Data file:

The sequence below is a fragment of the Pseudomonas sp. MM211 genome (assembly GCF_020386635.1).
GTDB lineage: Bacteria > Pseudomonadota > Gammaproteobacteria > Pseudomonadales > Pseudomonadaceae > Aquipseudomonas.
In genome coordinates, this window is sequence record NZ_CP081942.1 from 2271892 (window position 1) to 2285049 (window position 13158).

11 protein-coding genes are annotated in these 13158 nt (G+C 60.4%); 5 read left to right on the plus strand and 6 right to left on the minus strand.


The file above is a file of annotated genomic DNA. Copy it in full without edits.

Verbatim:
The sequence below is a fragment of the Pseudomonas sp. MM211 genome (assembly GCF_020386635.1).
GTDB lineage: Bacteria > Pseudomonadota > Gammaproteobacteria > Pseudomonadales > Pseudomonadaceae > Aquipseudomonas.
In genome coordinates, this window is sequence record NZ_CP081942.1 from 2271892 (window position 1) to 2285049 (window position 13158).

11 protein-coding genes are annotated in these 13158 nt (G+C 60.4%); 5 read left to right on the plus strand and 6 right to left on the minus strand.